News: Corps of Engineers reaches milestone in Ward County, North Dakota
MINOT, N.D. - The U.S. Army Corps of Engineers, St. Paul District, reached a major milestone in Ward County, N.D., Oct. 22, with the completion of a debris removal mission following devastating flooding that occurred there this past summer.
After nearly 100 days of work, the debris team is heading home. Led first by mission manager Lamar Jenkins, then by mission manager Barry Sullivan, both from the Vicksburg District, the team was assigned the jobs of removing debris from flooded homes and temporary emergency levees built during the 2011 spring flood fight within the Souris River Basin.
Sullivan, who normally works as the supervisor of the locks and dams and navigation for the Ouachita and Red rivers in Louisiana, said he knew the job would be challenging when he arrived. “We had quite a large amount of debris within [Ward County],” said Sullivan. “There was so much damage due to the flooding – in both the basements and the houses.”
With the Corps’ job of removing housing debris complete as of Sept. 26, Sullivan said the team removed more than 62,000 tons of debris, or enough debris to roughly fill a football field 10 stories high.
As the debris piled up, so did Sullivan’s emotions. He said you can’t help but sympathize with the people affected by the flood. “Basically, everything they have ever accumulated was piled on the curb, waiting for us to haul it off.”
Despite the constant visual reminder of flood damage throughout Minot, N.D., and surrounding areas, Sullivan said he’s been very impressed with the resilience of the people in North Dakota. That resilience includes yellow signs popping up around town that say ‘I’m coming back’ and the most recent signs ‘I’m back.’
Looking back at the entire mission, Sullivan said he’s been overwhelmed by the support the team received. He said it was also extended to the temporary levee removal, which allowed residents to begin the rebuilding process.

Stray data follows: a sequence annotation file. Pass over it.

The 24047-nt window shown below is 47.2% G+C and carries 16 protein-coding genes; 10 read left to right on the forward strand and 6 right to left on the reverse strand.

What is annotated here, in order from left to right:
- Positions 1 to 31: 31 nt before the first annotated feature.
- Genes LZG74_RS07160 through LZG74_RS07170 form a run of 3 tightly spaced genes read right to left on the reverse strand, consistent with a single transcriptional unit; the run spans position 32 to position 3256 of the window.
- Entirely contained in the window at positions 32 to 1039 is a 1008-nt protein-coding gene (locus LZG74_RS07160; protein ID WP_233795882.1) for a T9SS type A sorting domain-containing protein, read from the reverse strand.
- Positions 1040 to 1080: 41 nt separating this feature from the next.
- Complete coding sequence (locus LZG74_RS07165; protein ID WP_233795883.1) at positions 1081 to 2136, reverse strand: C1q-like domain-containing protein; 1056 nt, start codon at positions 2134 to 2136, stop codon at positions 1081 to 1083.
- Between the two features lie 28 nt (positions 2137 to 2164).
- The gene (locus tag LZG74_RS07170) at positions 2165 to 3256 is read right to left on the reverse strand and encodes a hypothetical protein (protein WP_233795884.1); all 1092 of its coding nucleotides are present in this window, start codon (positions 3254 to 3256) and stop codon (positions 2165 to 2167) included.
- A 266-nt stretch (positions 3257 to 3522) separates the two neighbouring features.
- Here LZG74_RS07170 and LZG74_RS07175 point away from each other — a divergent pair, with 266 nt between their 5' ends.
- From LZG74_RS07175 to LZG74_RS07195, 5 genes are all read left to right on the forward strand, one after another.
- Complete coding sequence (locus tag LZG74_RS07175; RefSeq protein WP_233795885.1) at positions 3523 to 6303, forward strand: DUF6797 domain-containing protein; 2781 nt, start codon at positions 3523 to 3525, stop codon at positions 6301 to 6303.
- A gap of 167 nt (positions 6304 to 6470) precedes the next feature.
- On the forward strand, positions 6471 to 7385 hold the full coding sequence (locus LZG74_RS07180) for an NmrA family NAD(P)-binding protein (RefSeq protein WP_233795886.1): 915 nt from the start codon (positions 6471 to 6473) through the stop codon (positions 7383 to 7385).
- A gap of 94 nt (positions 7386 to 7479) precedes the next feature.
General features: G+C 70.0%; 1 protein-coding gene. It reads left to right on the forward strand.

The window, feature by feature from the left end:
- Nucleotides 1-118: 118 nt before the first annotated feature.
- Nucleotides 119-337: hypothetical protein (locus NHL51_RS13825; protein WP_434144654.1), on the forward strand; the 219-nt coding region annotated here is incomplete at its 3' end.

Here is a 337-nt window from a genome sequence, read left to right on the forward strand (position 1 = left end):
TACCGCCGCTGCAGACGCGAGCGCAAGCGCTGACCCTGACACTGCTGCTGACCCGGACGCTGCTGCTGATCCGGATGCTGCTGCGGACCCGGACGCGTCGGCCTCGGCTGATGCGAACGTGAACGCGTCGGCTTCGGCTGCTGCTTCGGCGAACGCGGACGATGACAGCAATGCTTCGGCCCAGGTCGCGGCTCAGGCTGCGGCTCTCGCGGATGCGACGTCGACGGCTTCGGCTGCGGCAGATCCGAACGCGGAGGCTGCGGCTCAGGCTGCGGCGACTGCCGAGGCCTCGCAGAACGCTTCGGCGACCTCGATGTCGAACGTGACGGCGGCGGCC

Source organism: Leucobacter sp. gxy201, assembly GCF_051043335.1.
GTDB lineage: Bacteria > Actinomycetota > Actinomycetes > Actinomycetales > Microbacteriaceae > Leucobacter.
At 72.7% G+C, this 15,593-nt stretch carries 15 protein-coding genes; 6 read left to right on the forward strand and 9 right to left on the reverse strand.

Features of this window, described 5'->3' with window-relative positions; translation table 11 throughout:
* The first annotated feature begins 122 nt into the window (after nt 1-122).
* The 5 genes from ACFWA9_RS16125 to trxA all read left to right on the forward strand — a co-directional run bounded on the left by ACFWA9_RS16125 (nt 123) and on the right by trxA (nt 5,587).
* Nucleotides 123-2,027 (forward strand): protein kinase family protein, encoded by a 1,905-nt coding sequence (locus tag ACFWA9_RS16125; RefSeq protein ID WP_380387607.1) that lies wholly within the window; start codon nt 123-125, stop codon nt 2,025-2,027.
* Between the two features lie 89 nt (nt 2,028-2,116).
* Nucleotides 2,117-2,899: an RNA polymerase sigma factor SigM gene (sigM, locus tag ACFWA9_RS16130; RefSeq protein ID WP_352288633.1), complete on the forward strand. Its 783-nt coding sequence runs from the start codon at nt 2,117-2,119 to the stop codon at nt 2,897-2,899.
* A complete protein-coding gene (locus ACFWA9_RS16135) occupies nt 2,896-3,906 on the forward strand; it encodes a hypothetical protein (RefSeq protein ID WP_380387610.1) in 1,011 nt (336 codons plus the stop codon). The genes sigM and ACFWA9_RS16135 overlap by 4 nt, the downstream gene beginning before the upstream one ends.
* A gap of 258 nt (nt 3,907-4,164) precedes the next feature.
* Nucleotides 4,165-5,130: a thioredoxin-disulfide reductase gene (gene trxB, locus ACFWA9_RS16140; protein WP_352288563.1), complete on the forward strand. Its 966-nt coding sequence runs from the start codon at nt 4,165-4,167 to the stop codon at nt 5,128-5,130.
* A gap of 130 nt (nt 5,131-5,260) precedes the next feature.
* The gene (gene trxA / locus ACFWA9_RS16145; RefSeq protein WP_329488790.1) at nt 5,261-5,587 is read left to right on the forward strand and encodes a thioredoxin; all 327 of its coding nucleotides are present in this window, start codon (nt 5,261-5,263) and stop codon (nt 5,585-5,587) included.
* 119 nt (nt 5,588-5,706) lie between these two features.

Sullivan said it was obvious a flood fight had occurred when he first drove into Minot from the airport. “You had earthen-dikes 20 feet tall, and they went between houses and up against bridge abutments, all along the roads,” he said. “It was fairly impressive to see the fight that was put up.”
With the clay no longer needed to hold back water, levee removal job began in earnest early August. The team removed all the temporary emergency levees along the Souris River from Burlington, N.D., to Velva, N.D., built during the 2011 flood fight. The majority of this work was completed by the end of September, but an additional contract was awarded Sept. 29 to remove remaining temporary levees in Minot that the city originally did not want removed until floodwaters receded. The last remaining levees were removed Oct. 22.
Sullivan said his team goal for the levee removal job was to ensure no additional damage was created from the heavy equipment used to haul the clay back to the locations it was originally pulled from for the flood fight. “We’ve been able to [accomplish] our goal,” he said. “We had good working relationships with our contractors, the local governments and all the other federal agencies, and it took that collaborative effort to make this mission work.”
This is Sullivan’s fourth debris mission. He said each disaster is different, but they all have a massive affect on the people. “We never understand until a disaster has happened in our area or you have worked on one how much of an affect it has on the communities and the individuals,” said Sullivan. “You see it on the news, but until you have been on the ground and seen the devastation that occurs, it is really hard to grasp what this means to the community.”
Date Posted:10.24.2011 19:36
Location:MINOT, ND, US
- First tow breaks through Lake Pepin, heading toward St. Paul
- Headwaters reservoirs: Water management provides flood risk reduction, recreation
- Seamoor, the water safety sea serpent, park rangers talk water safety
- A tree today, wildlife habitat tomorrow